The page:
Top 5 Wednesdays: Required Reading

I could have sworn I’d already written about the books I’d been required to read before, but it seems that there has never been a post specifically devoted to it either. I’ve always been a huge reader, and one of my favourite parts of school is when we got to read and study a book together. I was one of the geeky kids who loved when we had assignments that involved reading a chapter and answering the questions. To be fair, I didn’t always love the books that the teacher picked, and often would much rather choose a book of my own. I loved visiting the school library and finding new books to read, although I hated doing presentations about them. I think one of my most embarrassing moments in elementary school was when I did a book report on Mary Higgins Clark’s Let Me Call You Sweetheart. I was super shy and hated to present, so I must have said the title too fast and/or too quietly, and she made me repeat it a few times. It was so embarrassing, especially in seventh grade when everyone is at their most self-conscious, to keep saying “Let Me Call You Sweetheart” to my teacher! I’m sure we read a book as a group every single year, but there are only a few that I very strongly remember.

Top 5 Wednesday is a meme created by Gingerreadslainey on Youtube, and is now hosted by Sam at ThoughtsOnTomes. The official GoodReads group with the weekly topics can be found here.

1) The Lion, the Witch and the Wardrobe by C.S. Lewis – This is the first book that I very strongly remember reading as a group in school, in second grade. I’m sure there was a class book in first grade, but I was reading well above grade level and was generally given my own separate work to do while the rest of the class was learning to read. I actually can’t remember specifically if we read The Lion, the Witch and the Wardrobe, but I know for sure we watched the movie and discussed the story in detail. It quickly became one of my all-time favourite books!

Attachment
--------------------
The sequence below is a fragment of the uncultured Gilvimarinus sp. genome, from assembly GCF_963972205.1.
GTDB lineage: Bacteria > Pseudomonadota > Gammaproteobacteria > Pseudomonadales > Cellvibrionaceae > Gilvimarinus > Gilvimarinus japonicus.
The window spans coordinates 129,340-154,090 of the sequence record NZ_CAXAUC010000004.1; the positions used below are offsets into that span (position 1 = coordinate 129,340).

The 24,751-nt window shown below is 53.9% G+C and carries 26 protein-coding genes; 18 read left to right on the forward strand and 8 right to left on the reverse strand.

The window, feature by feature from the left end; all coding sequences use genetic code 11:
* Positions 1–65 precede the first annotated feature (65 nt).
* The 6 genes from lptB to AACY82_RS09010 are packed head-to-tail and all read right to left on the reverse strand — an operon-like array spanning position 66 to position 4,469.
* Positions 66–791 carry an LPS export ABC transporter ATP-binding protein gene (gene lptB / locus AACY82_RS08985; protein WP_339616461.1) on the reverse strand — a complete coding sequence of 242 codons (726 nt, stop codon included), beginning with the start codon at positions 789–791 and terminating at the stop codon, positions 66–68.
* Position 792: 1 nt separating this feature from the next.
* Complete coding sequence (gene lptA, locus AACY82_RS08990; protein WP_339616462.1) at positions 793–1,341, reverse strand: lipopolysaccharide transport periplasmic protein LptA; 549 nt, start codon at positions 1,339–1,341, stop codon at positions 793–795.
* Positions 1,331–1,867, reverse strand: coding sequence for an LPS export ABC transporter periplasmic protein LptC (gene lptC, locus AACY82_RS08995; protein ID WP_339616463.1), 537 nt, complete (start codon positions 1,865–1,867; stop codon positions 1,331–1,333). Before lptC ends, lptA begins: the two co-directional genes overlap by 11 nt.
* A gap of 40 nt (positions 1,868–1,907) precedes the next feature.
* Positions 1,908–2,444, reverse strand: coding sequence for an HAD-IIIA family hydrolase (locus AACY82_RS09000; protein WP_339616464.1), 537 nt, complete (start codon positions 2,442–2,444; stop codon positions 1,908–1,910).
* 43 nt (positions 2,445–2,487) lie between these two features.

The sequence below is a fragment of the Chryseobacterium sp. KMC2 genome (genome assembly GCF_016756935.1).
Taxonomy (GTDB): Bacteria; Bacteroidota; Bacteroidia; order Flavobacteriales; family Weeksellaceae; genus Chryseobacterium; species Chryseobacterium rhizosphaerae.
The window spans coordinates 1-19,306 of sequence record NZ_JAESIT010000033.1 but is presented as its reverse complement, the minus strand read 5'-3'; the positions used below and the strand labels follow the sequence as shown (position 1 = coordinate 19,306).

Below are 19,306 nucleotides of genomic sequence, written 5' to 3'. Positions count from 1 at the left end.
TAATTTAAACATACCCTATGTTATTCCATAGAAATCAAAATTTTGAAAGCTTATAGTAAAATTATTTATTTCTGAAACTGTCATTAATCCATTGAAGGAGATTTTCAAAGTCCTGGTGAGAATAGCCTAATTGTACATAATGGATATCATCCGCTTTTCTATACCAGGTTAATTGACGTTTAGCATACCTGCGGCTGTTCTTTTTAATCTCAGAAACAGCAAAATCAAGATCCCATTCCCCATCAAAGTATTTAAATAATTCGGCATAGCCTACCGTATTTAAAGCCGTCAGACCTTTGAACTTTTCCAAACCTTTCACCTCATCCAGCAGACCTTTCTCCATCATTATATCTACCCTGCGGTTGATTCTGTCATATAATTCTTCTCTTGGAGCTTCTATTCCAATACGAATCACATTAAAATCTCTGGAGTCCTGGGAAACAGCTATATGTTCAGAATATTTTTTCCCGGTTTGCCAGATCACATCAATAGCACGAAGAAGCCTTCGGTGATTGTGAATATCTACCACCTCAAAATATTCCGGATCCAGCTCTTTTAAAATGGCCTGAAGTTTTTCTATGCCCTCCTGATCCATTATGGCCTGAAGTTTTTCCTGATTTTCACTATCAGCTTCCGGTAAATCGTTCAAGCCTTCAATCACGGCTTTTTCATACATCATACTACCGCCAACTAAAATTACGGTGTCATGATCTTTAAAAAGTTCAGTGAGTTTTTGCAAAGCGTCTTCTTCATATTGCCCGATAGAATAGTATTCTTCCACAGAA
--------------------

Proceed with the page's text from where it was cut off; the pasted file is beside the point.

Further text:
2) Charlotte’s Web by E.B. White – This was the book we read as a class in Grade 3, and it is the first book that I very distinctly remember being read to us. This is another book that quickly became an all-time favourite, and another one that I’ve read many times over the years. I’ve even led a Book Study on this one for my group at work too. I’m sure this book is a very common one that is read in schools, and I’m so glad that we read it.

3) Underground to Canada by Barbara Smucker – I remember doing this book in Grade 6, but I have absolutely no memory of any of the details. Being Canadian, a huge focus of our Social Studies program was Canadian history. This book is about the Underground Railroad, which slaves in the southern US used to escape to Canada, where they could have freedom. I’d be curious to know what people think of the book now, given all the discussions about representation and potentially problematic content in a lot of older books.

4) The Giver by Lois Lowry – This was the book that we studied in seventh grade, and probably the first dystopian book I’ve ever read. It is about a 12-year-old boy named Jonas who is given the assignment of being the Receiver of Memory, which makes him aware of the darker secrets behind his seemingly perfect world, where everything is chosen for you. I’d actually like to read this one again at some point. I vaguely remember reading it a second time at some point, but I’m curious to see if it will be a different experience now that I’ve read so many other dystopians.

5) The Hobbit by J.R.R. Tolkein – In Grade 8 , our approach to class books was a little different. We were grouped into smaller groups, which was clearly by reading level even though they refused to say so, and assigned a book. My group read The Hobbit, and to be honest, I wasn’t a huge fan. I found it a bit slow and boring. I actually read it a second time in my children’s lit class in university, and didn’t really like it any better the second time, unfortunately. I actually wish I liked it more given how well-loved this book is!


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